Analysis of the start to the first hurdle in 110 m hurdles at the IAAF World Athletics Championships Beijing 2015

José Luis López del Amo, M. Carmen Rodríguez, David Wilfred Hill, Julián Ernesto González

Abstract

The purpose of this study was to use observational analysis to evaluate the relationships between variables measured at the start of the men’s 110 hurdles event and race performance itself. Data were obtained for competitors in 2015 IAAF World Athletics Championships, in Beijing, China. The athletes’ start was quantified by reaction time and time to the first hurdle; their action over the first hurdle was quantified by the take-off distance (i.e., the distance from the last step to the first hurdle), the landing distance, and the total distance in the air over the first hurdle. Regression analyses revealed that the combination of one measure of the start (either reaction time or time to the first hurdle) and the measure of propulsion over the first hurdle (distance in air over the first hurdle) predicted performance (SEE = 0.23 s in the heats, SEE = 0.16 s in the semi-finals, SEE = 0.09 s in the finals). In addition, looking at performances in the finals, where all athletes with available data used a seven-step approach to the first hurdle, inclusion of stride length data improved the prediction somewhat (SEE = 0.07 s). The results demonstrate that a combination of a fast start, rapid acceleration, and strong drive over the first hurdle quantifiably explains and contributes to performance in the men’s 110 m hurdles at the highest level.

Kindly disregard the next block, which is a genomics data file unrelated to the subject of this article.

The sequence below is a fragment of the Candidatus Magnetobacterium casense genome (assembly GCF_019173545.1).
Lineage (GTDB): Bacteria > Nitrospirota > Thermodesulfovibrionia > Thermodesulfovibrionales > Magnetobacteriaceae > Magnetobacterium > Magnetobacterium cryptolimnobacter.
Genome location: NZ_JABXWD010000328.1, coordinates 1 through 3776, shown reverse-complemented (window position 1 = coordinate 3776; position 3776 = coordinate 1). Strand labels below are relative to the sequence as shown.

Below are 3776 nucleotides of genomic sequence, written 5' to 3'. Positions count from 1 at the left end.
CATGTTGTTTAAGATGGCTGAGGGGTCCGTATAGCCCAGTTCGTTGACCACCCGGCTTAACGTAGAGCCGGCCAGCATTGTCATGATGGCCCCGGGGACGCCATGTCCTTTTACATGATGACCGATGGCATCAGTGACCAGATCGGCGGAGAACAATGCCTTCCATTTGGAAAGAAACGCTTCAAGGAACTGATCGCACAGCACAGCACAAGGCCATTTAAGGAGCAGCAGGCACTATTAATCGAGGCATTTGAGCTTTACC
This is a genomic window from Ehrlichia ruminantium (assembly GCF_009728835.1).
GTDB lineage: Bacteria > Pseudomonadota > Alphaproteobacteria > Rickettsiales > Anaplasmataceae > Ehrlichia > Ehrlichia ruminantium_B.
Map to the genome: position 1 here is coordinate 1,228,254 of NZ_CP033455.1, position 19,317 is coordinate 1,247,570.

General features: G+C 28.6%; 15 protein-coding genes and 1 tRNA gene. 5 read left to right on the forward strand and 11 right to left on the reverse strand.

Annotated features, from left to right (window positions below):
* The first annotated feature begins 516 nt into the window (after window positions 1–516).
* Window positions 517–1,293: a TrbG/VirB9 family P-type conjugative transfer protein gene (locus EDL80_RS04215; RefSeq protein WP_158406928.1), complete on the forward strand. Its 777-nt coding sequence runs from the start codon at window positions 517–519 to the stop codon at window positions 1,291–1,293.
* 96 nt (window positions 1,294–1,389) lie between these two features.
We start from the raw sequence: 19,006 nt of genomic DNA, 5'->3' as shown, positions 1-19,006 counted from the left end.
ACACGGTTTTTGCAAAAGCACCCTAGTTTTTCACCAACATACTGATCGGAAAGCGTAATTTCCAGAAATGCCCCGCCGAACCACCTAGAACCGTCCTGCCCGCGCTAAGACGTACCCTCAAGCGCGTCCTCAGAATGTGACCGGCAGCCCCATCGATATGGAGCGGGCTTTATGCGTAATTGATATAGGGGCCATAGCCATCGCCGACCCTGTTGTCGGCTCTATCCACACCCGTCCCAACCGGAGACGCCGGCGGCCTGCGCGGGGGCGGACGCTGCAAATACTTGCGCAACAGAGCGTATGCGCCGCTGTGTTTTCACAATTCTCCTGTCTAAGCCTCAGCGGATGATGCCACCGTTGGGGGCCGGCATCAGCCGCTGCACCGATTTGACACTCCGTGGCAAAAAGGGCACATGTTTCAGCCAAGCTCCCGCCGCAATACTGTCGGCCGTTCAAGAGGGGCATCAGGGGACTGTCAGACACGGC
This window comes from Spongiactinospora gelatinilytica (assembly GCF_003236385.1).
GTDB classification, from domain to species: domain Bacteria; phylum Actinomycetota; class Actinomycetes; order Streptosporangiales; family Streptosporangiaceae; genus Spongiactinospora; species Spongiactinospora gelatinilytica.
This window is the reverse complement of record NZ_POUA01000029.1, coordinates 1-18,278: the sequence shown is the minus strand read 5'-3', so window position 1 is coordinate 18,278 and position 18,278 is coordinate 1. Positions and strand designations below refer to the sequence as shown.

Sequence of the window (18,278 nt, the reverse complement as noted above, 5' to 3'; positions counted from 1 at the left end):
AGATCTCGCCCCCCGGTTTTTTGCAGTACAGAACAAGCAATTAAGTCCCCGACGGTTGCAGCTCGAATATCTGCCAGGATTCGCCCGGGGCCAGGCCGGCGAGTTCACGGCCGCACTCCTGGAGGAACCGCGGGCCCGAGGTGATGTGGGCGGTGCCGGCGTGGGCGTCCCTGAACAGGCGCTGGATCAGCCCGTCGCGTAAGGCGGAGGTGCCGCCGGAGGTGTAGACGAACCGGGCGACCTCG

Keywords

Athletics; 110 m hurdles; Observational design; IAAF world athletics championships; Biomechanics

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DOI: https://doi.org/10.14198/jhse.2018.133.03





License URL: http://creativecommons.org/licenses/by-nc-nd/3.0/